Gaza, thus, acts as a mirror reflecting for different dispossessed groups their own local resistance and connects it with other similar acts of resistance in different parts of the globe. The appropriation of Gaza into the protest of the African American people in Ferguson in defiance of police brutality and racism is only one case in point.
Gaza as a metaphor opens a space for reading how the struggles of native Indigenous peoples and oppressed people all over the globe intertwine and how communities and cultures can and should resist their erasure.
Gaza as a metaphor enhances Paul Gilroy’s critique of the Universal Declaration of Human Rights, where, as he argues, “Advocacy on behalf of Indigenous and subjugated peoples does not … merit more than token discussion as a factor in shaping how the idea of universal human rights developed and what it could accomplish.”
Gaza as a metaphor represents, perhaps, the most extreme contemporary attempt to dehumanise a whole group of people turning them, in the perceptive words of Dr Mads Gilbert, the Norwegian doctor who volunteered to help al-Shifa Hospital during the recent attacks, into “untermenschen”, the word used by the Nazis to designate what they regarded as undesired sub-humans (Jews, Roma, Blacks, etc) who deserve to be exterminated.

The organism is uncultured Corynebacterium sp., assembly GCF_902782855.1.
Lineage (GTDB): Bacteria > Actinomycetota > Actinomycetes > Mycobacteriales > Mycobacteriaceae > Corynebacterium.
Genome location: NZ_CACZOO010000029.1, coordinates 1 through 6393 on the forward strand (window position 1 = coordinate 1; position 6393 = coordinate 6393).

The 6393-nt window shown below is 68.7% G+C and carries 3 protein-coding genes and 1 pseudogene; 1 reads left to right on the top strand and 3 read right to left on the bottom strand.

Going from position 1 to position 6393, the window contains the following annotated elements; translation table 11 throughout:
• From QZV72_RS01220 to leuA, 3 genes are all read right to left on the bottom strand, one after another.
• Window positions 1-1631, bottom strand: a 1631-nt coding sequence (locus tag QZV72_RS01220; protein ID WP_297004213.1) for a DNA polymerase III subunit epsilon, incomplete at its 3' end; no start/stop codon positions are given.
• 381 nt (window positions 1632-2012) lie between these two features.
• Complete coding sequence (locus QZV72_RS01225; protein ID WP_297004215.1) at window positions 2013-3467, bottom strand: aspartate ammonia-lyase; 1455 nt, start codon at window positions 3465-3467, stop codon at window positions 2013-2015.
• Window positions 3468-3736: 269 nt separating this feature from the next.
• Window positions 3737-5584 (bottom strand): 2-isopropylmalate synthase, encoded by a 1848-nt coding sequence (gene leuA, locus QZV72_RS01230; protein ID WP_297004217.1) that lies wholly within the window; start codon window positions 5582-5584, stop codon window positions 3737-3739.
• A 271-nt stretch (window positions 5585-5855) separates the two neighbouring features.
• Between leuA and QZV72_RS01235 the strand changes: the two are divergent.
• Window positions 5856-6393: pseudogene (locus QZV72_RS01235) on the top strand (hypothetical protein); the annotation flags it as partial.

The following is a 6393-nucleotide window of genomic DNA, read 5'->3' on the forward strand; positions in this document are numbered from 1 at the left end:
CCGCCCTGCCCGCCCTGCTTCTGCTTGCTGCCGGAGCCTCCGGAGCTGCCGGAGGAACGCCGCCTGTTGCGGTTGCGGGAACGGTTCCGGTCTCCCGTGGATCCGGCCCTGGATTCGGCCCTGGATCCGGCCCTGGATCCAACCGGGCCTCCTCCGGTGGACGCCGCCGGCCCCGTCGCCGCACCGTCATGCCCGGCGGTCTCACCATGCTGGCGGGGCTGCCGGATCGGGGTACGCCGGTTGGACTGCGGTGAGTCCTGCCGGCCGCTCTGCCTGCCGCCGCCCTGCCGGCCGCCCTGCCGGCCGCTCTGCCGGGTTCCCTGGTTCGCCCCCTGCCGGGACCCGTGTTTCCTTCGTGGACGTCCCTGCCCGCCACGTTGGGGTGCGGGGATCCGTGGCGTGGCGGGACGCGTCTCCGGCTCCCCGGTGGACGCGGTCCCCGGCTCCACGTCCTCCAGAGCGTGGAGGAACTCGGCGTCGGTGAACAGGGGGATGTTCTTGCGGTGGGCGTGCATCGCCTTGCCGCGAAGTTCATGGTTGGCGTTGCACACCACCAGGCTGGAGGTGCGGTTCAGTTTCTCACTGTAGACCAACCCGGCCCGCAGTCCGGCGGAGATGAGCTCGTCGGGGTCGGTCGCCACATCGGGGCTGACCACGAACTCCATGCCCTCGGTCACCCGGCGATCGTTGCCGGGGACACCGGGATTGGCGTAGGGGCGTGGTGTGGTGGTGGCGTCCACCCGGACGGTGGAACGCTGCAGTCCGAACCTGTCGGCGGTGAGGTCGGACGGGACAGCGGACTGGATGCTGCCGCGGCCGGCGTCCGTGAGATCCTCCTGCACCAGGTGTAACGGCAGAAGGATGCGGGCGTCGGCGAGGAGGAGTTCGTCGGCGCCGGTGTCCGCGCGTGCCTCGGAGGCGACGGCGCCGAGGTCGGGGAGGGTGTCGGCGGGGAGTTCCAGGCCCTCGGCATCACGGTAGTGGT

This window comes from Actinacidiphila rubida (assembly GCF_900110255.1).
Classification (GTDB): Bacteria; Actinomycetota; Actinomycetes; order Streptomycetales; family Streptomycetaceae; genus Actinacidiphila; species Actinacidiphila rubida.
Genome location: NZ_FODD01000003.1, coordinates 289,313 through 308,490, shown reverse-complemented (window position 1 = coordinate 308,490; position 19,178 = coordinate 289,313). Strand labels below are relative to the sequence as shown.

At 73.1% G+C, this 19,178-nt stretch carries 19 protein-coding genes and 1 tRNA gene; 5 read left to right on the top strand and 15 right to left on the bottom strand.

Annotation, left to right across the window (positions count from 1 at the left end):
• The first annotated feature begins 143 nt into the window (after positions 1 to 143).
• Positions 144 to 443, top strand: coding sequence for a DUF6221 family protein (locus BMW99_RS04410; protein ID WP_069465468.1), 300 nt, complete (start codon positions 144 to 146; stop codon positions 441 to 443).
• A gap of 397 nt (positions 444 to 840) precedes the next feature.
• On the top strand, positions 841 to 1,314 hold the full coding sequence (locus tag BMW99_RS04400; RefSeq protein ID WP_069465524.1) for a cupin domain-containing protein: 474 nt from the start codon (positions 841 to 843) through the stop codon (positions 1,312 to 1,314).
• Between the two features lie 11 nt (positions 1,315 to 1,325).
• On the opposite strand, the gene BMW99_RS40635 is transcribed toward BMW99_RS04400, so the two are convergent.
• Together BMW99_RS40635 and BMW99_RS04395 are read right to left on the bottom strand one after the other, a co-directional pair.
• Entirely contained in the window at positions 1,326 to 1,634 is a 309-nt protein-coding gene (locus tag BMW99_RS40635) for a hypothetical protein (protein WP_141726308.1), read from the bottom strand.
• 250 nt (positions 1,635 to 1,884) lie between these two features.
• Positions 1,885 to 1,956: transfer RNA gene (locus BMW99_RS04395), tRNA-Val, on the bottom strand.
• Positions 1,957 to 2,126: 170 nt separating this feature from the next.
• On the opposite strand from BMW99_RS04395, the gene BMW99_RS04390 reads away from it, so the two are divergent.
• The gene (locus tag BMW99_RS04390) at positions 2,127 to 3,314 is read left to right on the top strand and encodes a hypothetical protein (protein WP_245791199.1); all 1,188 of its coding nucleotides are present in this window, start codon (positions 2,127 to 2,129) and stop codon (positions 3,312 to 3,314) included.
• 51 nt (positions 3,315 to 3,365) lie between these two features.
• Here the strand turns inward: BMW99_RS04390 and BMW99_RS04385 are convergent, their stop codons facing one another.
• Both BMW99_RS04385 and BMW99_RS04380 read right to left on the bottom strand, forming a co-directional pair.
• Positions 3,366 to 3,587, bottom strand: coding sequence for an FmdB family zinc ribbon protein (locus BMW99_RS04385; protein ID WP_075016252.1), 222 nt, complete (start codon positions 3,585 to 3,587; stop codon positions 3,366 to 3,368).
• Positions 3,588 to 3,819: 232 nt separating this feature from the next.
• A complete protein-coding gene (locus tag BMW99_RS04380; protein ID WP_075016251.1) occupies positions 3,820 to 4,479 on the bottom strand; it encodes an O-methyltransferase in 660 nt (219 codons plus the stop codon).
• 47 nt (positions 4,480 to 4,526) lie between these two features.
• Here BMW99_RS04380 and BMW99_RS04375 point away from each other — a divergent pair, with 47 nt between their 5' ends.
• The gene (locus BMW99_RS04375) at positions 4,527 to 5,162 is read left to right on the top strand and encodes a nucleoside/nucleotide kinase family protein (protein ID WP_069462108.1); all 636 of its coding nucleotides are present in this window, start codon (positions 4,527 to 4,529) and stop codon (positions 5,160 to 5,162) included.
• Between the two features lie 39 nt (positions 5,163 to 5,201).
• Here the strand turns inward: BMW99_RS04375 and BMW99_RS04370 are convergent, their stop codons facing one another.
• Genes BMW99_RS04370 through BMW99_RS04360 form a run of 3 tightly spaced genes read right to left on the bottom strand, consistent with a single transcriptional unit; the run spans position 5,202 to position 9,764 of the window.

Dr Gilbert’s observation was echoed by a Palestinian academic who visited the Yarmouk camp in Syria on a humanitarian mission and who said “I think sometimes that we do not belong to this world, that the Palestinian people are not part of humanity.”
“IDF should be given the Nobel Peace Prize … for fighting with unimaginable restraint,” said Ron Dermer, the Israeli ambassador to the US at the Christian United for Israel summit in Washington. Dermer’s shameless statement attempts, of course, to mask the crimes against humanity committed by Israel in Gaza.